Gramophone Instrumental Award 2022

Ysaÿe Six Solo Violin Sonatas

James Ehnes vn


Lockdown may not have served many practical purposes but in musical terms this superb home-recorded set of Ysaÿe’s Solo Violin Sonatas (composed in 1924) has provided at least one, James Ehnes having commenced recording in the early hours when all was quiet. Performing in this way ‘during these troubled times makes for a powerful and intimate listening experience’, as Ehnes himself puts it. And you can tell by listening just how powerful that experience was.

Ysaÿe opined that a violin master ‘must be a violinist, a thinker, a poet, a human being, he must have known hope, love, passion and despair, he must have run the gamut of the emotions in order to express them all in his playing’. Which makes you realise just why Ehnes, who is surely among the most thoughtful virtuosos currently performing, is especially qualified for the job. In addition to those human and emotional qualities singled out by Ysaÿe, he has a vivid imagination, which tells with particular impact in his playing of the fifth sonata, dedicated to Mathieu Crickboom, the first movement a dawn scene with its pizzicatos, chord trills and rich harmonies, all maybe echoing birdsong, and ending on a sea of arpeggios. The second movement is a jaunty rustic dance, played by Ehnes with gypsy-style inflections, while the last sonata (dedicated to Manuel Quiroga, who never actually played it in public) – the most overtly virtuoso piece in the set, written around the same time as Ravel’s Tzigane (1922-24) – also suggests a possible element of gypsy influence.

‘Ehnes’s ‘centrist’ approach keeps your attention focused on the music, leaving you to marvel at his technique only after you’ve stopped listening’

The first sonata was inspired by Joseph Szigeti’s playing of solo Bach. It’s a fine showcase for Ehnes’s own performing style, which has a Bachian purity about it (in that respect he rather resembles Arthur Grumiaux), his warmth of attack, gentle slides (though few in number, again I’d reference Grumiaux), sonorous double-stops and arpeggios, keenly etched dynamics (ie the telling reduction of tone at 2'22" into the first movement), and the shimmering tremolando towards the close. There’s a real ease of passage around the start of the fugato and such mastery of the various events that come afterwards, with never a hint of ugly overkill. Also, a complete control of vibrato, never overused; and where chords are played, voicing is also perfectly even, while intonation never falters.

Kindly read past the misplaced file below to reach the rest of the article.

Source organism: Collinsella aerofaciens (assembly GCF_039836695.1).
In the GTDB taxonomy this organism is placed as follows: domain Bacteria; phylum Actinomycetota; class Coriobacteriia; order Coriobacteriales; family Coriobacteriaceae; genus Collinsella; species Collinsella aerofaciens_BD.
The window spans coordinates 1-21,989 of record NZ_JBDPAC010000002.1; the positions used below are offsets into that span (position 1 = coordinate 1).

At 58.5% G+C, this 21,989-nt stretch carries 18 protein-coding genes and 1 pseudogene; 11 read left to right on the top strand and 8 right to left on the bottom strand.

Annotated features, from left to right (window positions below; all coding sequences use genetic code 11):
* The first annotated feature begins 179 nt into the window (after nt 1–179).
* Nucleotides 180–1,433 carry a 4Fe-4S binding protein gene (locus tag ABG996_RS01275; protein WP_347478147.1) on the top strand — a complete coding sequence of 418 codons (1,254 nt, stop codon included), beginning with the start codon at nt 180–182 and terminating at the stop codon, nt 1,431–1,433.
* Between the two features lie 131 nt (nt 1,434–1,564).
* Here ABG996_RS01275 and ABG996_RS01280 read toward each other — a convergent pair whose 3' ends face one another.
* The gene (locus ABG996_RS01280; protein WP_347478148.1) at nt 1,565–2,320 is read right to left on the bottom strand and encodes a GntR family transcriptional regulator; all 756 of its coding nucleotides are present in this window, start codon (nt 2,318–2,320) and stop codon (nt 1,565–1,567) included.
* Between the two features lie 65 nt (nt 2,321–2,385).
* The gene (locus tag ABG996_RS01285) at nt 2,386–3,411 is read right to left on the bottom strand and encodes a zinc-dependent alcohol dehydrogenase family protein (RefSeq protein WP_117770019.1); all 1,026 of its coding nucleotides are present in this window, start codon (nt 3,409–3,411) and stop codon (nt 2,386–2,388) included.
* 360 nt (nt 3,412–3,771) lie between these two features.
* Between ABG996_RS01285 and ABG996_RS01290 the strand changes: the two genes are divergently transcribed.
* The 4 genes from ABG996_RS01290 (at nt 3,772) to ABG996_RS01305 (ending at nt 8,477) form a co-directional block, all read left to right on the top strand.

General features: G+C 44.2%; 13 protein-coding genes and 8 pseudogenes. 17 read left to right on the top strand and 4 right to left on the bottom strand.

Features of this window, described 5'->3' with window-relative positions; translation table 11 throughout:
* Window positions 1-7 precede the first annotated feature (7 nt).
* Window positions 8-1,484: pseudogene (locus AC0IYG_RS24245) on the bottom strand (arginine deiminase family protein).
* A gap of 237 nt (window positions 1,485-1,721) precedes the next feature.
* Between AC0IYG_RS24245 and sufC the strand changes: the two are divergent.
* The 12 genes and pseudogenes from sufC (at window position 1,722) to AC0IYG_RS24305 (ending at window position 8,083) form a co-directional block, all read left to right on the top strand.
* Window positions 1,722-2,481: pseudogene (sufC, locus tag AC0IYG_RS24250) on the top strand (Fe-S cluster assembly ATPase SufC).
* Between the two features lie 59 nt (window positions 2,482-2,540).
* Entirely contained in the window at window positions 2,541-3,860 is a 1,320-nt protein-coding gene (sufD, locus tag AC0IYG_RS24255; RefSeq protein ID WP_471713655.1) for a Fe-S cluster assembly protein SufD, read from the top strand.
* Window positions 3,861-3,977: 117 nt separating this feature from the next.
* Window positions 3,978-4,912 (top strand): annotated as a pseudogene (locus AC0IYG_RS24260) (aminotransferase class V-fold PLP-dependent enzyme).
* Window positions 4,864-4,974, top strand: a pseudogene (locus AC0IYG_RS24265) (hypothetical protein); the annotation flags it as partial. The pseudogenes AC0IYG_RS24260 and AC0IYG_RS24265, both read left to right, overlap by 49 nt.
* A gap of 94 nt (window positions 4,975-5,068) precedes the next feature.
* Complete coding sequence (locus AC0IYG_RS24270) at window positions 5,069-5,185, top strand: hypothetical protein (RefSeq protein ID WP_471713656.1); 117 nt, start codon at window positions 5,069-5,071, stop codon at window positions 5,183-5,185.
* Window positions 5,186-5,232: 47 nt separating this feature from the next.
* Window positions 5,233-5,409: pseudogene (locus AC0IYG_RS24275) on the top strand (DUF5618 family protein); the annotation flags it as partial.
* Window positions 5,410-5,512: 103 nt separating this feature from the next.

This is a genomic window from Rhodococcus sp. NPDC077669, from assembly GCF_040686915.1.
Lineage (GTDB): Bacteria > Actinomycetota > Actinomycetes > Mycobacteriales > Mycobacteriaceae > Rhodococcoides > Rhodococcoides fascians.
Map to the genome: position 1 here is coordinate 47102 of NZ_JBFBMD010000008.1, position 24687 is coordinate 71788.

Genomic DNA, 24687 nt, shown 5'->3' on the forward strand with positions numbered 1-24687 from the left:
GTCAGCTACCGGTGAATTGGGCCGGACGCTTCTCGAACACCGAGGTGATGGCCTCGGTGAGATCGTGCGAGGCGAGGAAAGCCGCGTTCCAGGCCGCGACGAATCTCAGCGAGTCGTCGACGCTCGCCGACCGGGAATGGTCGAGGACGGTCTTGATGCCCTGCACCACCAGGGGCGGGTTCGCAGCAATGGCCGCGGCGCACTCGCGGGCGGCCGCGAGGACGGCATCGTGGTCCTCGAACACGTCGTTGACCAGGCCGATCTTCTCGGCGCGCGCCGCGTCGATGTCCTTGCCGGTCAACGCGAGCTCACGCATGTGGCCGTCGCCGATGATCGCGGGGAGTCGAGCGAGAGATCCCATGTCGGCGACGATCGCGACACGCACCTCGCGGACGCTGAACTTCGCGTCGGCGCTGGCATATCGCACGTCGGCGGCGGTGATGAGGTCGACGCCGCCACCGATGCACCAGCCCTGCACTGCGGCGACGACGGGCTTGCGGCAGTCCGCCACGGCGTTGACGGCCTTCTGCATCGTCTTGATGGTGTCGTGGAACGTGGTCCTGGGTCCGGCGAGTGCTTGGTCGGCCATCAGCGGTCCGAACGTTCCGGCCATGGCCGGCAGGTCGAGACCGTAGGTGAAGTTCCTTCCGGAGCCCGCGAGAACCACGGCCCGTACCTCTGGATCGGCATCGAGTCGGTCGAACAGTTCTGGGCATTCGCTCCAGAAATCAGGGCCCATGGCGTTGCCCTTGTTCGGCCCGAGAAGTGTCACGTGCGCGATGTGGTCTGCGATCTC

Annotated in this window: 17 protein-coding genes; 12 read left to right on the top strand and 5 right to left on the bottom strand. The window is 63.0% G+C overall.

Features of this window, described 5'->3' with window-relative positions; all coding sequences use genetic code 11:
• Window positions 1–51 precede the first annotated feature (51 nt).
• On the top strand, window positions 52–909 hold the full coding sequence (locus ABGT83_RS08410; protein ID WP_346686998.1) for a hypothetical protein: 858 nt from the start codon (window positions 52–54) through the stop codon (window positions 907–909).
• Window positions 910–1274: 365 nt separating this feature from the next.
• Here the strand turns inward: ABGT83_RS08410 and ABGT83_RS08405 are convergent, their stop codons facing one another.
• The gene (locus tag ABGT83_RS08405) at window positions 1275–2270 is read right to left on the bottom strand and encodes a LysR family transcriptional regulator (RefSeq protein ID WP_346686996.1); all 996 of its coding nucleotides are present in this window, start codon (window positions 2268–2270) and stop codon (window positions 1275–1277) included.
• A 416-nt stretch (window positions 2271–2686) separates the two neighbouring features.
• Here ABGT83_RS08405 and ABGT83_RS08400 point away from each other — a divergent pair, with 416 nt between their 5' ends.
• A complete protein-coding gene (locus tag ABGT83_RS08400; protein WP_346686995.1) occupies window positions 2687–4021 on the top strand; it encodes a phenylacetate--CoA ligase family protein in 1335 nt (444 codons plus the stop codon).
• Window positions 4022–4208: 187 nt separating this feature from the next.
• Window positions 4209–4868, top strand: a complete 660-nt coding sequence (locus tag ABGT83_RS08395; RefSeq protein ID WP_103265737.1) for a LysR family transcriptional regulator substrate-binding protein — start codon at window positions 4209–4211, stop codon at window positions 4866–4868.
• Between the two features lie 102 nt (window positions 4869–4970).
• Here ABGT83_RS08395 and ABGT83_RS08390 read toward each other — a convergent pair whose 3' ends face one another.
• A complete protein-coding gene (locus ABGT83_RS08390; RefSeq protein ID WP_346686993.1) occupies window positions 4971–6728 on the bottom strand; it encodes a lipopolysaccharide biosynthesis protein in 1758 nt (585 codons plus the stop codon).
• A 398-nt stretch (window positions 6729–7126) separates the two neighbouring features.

In the second sonata (written for Ysaÿe’s friend Jacques Thibaud), the playful Bach reference at the start (Prelude to the E major Partita) crossed by the famously darkening ‘Dies irae’ motif is very lightly done, whereas the same motif returns deathly quiet at the close of the ‘Malinconia’ second movement. The third sonata or Ballade (for Enescu) is the cycle’s centrepiece in more ways than one, with its Korngold-like melodic lines, which morph into a sort of cadenza and reference all sorts of works, or seem to – Bach’s D minor Chaconne, for example, and the Sibelius Concerto.

Ehnes has indeed ‘run the gamut of the emotions’, and thought deeply about these pieces, too. Sound-wise, his home proves an ideal recording venue, so vivid is the beautiful sound of the instrument used. The excellent annotations are by Philip Borg-Wheeler. As to CD rivals, Kerson Leong (Alpha, 5/21) is also excellent; Thomas Zehetmair (ECM, 1/05) provides a puckish alternative, though Ehnes is warmer; while Oscar Shumsky’s playing style (Nimbus, 8/83) harks back to the Auer school. But Ehnes’s ‘centrist’ approach keeps your attention focused on the music, leaving you to marvel at his technique only after you’ve stopped listening. Rob Cowan

Gramophone Awards 2022 – The Winners

Select an Award-winner below to read full reviews of each of the winning albums and expert insights from our writers. 

Recording Categories

Opera & Recording of the Year

Korngold: Die tote Stadt (Sols; Bayerisches Staatsorchester / Kirill Petrenko)


Ysaÿe: Six Solo Violin Sonatas (James Ehnes)

Early Music

Josquin: ‘Baisiez Moy’ (Thélème / Jean-Christophe Groffe)


Mahler: Symphony No 7 (Bayerisches Staatsorchester / Kirill Petrenko)


Bartók. Beethoven. Berg: Violin Concertos (Frank-Peter Zimmermann; Berlin Philharmonic Orchestra / Alan Gilbert, Daniel Harding, Kirill Petrenko)


Beethoven: Diabelli Variations (Mitsuko Uchida)

Concept Album

Enargeia (Emily D'Angelo; Das Freie Orchester Berlin / Jarkko Riihimäki)


Abrahamsen: The Snow Queen (Sols; Chorus and Orchestra of the Bavarian State Opera / Cornelius Meister)


’Round Midnight (Quatuor Ebène; Antoine Tamestit; Nicolas Altstaedt)


JS Bach: St Matthew Passion (Sols; Pygmalion / Raphaël Pichon)


Rachmaninov: Songs – ‘Dissonance’ (Asmik Grigorian; Lukas Geniušas)

Voice & Ensemble

‘BariTenor’ (Michael Spyres; Strasbourg Philharmonic Orchestra / Marko Letonja)

Spatial Audio

Ravel: Orchestral Works (Sinfonia of London / John Wilson)

Special Awards

Label of the Year


Artist of the Year

Barbara Hannigan

Young Artist of the Year

Johan Dalene

Special Achievement

Mozart Momentum (Leif Ove Andsnes; Mahler Chamber Orchestra)

Lifetime Achievement

Daniel Barenboim

Orchestra of the Year

Budapest Festival Orchestra

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